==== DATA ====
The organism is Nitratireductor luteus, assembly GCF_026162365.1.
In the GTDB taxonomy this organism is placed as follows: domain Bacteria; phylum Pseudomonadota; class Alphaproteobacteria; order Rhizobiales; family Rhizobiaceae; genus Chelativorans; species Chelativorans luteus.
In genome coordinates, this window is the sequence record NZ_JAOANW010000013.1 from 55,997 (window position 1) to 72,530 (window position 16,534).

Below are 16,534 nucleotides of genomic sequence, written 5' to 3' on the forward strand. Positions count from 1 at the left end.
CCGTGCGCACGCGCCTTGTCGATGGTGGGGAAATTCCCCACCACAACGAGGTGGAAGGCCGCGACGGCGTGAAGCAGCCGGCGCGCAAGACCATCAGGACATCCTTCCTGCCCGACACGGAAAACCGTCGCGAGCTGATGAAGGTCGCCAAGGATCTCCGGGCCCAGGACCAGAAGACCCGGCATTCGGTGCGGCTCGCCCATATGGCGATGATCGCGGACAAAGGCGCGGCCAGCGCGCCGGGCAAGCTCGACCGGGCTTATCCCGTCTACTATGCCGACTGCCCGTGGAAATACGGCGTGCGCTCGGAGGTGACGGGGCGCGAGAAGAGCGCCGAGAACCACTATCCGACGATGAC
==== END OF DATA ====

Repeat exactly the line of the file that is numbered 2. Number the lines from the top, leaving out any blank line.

In the GTDB taxonomy this organism is placed as follows: domain Bacteria; phylum Pseudomonadota; class Alphaproteobacteria; order Rhizobiales; family Rhizobiaceae; genus Chelativorans; species Chelativorans luteus.